By PAUL ELIAS
SAN JOSE, Calif.
A state judge on Monday ordered paint companies to pay 10 California cities and counties $1.1 billion to remove lead from millions of older homes.
Santa Clara County Superior Court Judge James Kleinberg found that Conagra Grocery Products Co., NL Industries Inc. and the Sherwin-Williams Co. marketed paint they knew was harmful to children. Atlantic Richfield Co. and DuPont Co. were found not liable.
The industry has faced similar lawsuits across the country but has won most of them.
Kleinberg’s verdict came after a five-week trial without a jury. The companies have 15 days to object to the tentative ruling, which the judge can alter.
Lead-based paints were barred from the U.S. market in 1978, but millions of homes painted before then still pose a health risk.
The industry argued that it never deliberately sold a harmful product and that the old paint is no longer a significant public health risk. The companies argued that children diagnosed with lead poisoning could have gotten sick from sources other than paint.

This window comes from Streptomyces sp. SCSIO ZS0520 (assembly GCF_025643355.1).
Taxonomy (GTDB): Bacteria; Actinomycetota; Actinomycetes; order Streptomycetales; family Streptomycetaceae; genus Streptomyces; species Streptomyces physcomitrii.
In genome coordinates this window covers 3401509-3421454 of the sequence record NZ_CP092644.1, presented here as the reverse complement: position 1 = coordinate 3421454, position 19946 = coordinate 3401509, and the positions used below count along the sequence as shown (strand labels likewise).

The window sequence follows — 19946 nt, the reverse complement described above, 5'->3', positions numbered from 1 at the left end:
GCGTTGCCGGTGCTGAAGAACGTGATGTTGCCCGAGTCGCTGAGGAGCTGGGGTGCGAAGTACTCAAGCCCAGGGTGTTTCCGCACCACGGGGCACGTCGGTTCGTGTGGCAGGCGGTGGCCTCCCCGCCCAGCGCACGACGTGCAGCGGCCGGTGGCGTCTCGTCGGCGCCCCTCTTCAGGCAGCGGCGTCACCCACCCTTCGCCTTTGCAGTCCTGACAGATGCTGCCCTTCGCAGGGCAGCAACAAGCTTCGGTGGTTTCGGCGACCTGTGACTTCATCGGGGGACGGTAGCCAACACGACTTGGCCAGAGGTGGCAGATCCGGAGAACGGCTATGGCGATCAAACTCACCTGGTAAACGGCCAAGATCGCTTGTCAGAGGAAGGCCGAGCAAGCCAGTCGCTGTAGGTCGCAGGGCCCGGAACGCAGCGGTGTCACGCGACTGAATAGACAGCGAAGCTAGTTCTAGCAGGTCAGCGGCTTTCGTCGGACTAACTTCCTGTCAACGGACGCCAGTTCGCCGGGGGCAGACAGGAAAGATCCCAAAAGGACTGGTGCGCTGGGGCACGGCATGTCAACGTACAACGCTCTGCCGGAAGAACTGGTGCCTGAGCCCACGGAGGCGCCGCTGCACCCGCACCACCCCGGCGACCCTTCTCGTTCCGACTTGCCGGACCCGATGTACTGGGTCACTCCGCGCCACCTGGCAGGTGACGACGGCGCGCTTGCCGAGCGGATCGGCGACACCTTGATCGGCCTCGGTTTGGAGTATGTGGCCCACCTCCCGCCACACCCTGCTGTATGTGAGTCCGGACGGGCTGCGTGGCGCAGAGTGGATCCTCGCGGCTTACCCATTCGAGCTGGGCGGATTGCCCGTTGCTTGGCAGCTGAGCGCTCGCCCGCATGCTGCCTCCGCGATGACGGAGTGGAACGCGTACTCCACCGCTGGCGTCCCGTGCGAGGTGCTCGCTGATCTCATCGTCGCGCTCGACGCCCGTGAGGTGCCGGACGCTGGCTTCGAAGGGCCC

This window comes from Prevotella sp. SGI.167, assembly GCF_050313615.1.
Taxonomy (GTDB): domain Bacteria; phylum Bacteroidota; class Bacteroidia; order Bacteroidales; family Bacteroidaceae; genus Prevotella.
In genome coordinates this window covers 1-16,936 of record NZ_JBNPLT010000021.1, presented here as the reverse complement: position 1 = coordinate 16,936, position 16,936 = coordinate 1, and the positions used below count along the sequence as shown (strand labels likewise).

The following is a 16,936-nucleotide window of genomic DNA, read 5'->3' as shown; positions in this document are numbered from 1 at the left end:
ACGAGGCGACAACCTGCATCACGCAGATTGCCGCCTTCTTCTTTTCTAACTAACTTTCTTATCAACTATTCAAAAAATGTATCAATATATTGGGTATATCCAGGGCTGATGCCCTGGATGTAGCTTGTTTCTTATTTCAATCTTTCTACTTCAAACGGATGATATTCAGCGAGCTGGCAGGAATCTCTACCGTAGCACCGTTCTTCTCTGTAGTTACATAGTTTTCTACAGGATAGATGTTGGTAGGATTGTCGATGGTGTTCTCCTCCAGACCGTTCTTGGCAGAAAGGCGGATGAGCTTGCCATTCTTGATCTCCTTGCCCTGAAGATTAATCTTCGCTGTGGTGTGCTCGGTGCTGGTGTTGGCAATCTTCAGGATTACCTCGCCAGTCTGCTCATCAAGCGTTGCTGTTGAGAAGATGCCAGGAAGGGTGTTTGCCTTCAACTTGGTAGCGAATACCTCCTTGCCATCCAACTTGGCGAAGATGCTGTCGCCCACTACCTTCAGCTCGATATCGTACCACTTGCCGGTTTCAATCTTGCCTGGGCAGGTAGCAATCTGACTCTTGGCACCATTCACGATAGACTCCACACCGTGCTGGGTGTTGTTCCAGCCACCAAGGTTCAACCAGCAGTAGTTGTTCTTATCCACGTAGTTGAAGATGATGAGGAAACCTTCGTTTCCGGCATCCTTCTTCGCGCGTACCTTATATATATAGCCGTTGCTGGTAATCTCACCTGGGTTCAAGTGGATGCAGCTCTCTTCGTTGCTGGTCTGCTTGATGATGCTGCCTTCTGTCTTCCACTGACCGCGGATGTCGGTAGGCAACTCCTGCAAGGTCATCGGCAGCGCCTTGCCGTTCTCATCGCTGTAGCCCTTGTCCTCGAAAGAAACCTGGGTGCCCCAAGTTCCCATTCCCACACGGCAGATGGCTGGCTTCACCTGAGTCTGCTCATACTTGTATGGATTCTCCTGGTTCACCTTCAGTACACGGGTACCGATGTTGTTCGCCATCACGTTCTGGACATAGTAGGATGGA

Bonnie Campbell, a spokeswoman for the companies, said the paint manufacturers will urge the judge to overturn his decision. Failing that, she said the companies will seek a mistrial. If the judge upholds his verdict, Campbell said the companies will appeal.
Campbell said the verdict unfairly penalizes companies for marketing lead-based paint in good faith before the health risks were known. She said the current owners of pre-1978 painted homes should be responsible for removing the lead.
Exposure to lead is linked to learning disabilities and other health problems, especially in children. Some 60,000 children under the age of 6 suffered from lead poisoning between 2007 and 2010 alone in the jurisdictions who filed the lawsuit, the judge noted.
Data from the 2010 census show that close to 5 million homes at issue in the lawsuit were built before lead paint was banned in 1978. Homes built before then are presumed to have been painted with lead paint.
The case has taken 13 years to reach trial because of objections from the industry, but appeals courts have allowed it to proceed. It alleges the manufacturers knew of lead-paint dangers starting in the 1890s but still sold it to consumers without health warnings.
The ten cities and counties awarded damages Monday are the counties of Santa Clara, Alameda, Los Angeles, Monterey, San Mateo, Solano, and Ventura, and the cities of Oakland, San Diego and San Francisco.